News and opinion

What will we do when robots take our jobs?

Robot worker


    “The factory of the future will have only two employees: a man and a dog. The man will be there to feed the dog. The dog will be there to keep the man from touching the equipment.”

    These aren’t the paranoid ramblings of a doom-bringing anti-capitalist, but the words of Carl Bass, CEO of multinational corporation Autodesk. And do you know what? He might not be wrong.

    Simply comparing the mobile phones of the year 2000 to the one you might be reading this on will show you how quickly time and resource-saving technology moves - especially when there are money, minds and momentum behind it.

    In your pocket nowadays, you’ve most likely got a torch, a GPS, an atlas, a diary, an alarm clock, a music player, a camera, a mirror, a camcorder, an encyclopaedia, a Yellow Pages…. the list is endless. Who knows which of our demands our portable devices will fulfil next?

    The robot revolution isn’t on its way - it’s already happening before our very eyes.

    Been made redundant? Here's what to do.

    Automation vs future-proof freelancers

    Sure, technology has been disrupting industry for as long as technology and industry have both existed. The likes of cars, the printing press, and the internet have each turned the working world on its head. But innovation isn’t slowing down, and a prominent computer scientist, Professor Moshe Vardi, a few years ago warned that the rise of the robots could lead to unemployment rates greater than 50% within the next 30 years.

    Interestingly though, since the great recession, the figures showing people deciding to take the plunge and start their own businesses have skyrocketed. By the fourth quarter (Oct to Dec) of 2019, there were more than 5 million self-employed1 people in the UK, up from 3.2 million in 2000.

    It makes sense, after all. Self-employed creative artists, performers, or generally those relying on human empathy (e.g. therapists and consultants) are arguably the ones least likely to be cancelled out by mass automation in the near future. Their freedom to guide their own careers will certainly mean that they are able to tailor their work to the changing landscape rather than just waiting to be made redundant.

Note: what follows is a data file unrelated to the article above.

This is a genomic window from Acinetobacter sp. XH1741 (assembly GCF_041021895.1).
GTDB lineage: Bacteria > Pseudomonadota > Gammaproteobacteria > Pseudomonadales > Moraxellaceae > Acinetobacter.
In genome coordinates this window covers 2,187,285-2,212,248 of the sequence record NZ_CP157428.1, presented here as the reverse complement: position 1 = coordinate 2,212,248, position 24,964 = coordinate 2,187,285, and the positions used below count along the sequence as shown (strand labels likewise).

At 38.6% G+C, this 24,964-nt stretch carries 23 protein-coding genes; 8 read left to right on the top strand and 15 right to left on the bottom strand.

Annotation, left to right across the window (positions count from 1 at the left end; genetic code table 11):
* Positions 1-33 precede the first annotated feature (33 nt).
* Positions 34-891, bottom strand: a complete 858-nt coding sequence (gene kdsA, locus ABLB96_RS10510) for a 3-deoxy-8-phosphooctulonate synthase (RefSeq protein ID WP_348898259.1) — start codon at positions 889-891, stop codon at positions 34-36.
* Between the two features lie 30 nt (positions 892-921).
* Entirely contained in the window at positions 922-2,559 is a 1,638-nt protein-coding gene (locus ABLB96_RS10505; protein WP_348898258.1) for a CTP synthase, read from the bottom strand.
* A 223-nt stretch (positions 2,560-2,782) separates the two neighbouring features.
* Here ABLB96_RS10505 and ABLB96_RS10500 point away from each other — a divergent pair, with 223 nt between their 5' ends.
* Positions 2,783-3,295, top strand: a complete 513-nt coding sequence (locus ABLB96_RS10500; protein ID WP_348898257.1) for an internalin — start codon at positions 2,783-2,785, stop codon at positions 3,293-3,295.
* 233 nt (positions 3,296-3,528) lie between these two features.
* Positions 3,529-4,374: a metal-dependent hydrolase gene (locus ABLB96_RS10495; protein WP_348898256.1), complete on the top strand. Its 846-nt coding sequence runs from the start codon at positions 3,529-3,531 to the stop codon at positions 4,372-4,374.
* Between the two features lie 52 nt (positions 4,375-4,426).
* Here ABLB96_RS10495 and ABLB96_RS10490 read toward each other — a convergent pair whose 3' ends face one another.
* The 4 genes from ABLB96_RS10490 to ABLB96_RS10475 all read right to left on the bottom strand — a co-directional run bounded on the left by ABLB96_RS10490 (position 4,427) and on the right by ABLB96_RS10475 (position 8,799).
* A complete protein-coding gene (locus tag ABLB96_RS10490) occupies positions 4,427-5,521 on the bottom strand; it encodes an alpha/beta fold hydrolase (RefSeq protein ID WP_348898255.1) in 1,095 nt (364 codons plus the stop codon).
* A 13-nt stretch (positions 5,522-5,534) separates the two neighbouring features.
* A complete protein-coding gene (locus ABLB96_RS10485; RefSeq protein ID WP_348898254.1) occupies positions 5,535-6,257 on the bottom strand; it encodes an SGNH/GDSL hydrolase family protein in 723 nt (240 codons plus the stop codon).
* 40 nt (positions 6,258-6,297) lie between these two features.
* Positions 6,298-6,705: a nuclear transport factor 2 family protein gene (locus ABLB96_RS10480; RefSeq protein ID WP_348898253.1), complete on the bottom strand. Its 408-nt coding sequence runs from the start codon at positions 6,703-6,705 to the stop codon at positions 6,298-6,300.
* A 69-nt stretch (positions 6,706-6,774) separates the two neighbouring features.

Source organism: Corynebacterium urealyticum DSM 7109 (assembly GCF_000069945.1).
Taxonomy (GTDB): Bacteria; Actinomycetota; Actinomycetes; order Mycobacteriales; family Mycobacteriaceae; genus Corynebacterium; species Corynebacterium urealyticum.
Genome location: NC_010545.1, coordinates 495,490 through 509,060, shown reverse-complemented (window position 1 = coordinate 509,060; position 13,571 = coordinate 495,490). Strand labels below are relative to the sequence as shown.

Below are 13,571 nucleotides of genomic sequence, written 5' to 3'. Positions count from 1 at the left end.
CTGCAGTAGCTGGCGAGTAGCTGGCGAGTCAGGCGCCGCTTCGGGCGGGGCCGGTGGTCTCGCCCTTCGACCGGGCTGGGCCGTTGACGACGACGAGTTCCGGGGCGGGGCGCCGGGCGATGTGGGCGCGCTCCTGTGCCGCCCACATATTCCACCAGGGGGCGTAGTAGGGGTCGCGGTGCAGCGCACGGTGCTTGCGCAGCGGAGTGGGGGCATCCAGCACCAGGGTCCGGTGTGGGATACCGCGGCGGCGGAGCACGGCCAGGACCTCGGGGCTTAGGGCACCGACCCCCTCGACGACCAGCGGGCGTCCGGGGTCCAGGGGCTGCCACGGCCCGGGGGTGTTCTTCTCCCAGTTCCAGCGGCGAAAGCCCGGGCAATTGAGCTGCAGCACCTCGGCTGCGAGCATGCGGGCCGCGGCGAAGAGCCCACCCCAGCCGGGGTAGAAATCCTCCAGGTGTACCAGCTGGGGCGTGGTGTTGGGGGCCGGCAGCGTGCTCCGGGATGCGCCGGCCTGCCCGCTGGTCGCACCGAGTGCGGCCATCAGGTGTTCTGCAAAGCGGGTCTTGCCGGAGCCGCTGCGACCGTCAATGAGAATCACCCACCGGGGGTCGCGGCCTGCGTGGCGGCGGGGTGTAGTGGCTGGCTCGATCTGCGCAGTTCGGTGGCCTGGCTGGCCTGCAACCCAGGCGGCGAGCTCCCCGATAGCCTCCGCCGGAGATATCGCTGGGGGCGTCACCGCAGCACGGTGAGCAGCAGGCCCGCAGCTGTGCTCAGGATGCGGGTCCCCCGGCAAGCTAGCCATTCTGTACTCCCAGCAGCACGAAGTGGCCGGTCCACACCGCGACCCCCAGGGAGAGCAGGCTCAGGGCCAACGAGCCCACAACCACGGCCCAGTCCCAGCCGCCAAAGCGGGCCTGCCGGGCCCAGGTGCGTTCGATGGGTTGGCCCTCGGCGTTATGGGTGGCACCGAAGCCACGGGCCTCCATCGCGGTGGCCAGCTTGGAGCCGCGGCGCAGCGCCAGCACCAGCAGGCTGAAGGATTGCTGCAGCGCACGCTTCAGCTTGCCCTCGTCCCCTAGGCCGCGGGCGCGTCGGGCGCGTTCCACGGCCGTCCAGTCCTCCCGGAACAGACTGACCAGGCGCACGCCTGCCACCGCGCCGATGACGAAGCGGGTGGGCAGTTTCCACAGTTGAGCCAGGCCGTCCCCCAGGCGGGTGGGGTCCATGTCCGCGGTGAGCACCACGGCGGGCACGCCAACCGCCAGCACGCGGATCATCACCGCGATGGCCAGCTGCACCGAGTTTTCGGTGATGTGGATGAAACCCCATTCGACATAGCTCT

For everyone else, if you want to be in demand in a few decades’ time (or perhaps sooner!) perhaps now’s the time to get really good at repairing worker-bots for when this familiar scene from Total Recall invariably happens in real life.

    Moving with the times

    Pippa Malmgren (founder of the DRPM Group, co-founder of H Robotics and George W Bush’s former economic advisor) is pretty chilled out about the situation, and says we should all just adapt - like we always do.

    “I really have trouble with this idea of mass unemployment” she told the BBC’s The Inquiry.

    “We've been afraid of that for generations, and every single time, we create new businesses that no-one ten years before - let alone a hundred years before could possibly have imagined. Even today, we have a community of people who make apps. Nobody even knew what that meant ten years ago.”

    While nothing Malmgren claims here is particularly controversial, many would argue that tech companies simply aren’t taking on new staff at nearly a rapid enough rate to compensate for the job losses in the sectors they’re crushing - and when they do, industry is merely centralised in particular locations.

    Carl Frey, co-director of the Oxford Martin Programme on Technology and Employment at the University of Oxford claimed:

    “My reading of the evidence is that the digital economy hasn’t created many jobs directly, and the jobs it has created tend to be concentrated in cities like London, San Francisco, New York and Stockholm, which drives up prices, creates inequality and makes it difficult for people to live in or move to places where new jobs are emerging.”

    Avoiding a complete economic meltdown is going to require a dramatic shift in how the country (and indeed, the world) thinks about wealth distribution. At least the late Professor Stephen Hawking seemed to agree:

    “If machines produce everything we need, the outcome will depend on how things are distributed. Everyone can enjoy a life of luxurious leisure if the machine-produced wealth is shared, or most people can end up miserably poor if the machine-owners successfully lobby against wealth redistribution. So far, the trend seems to be toward the second option, with technology driving ever-increasing inequality.”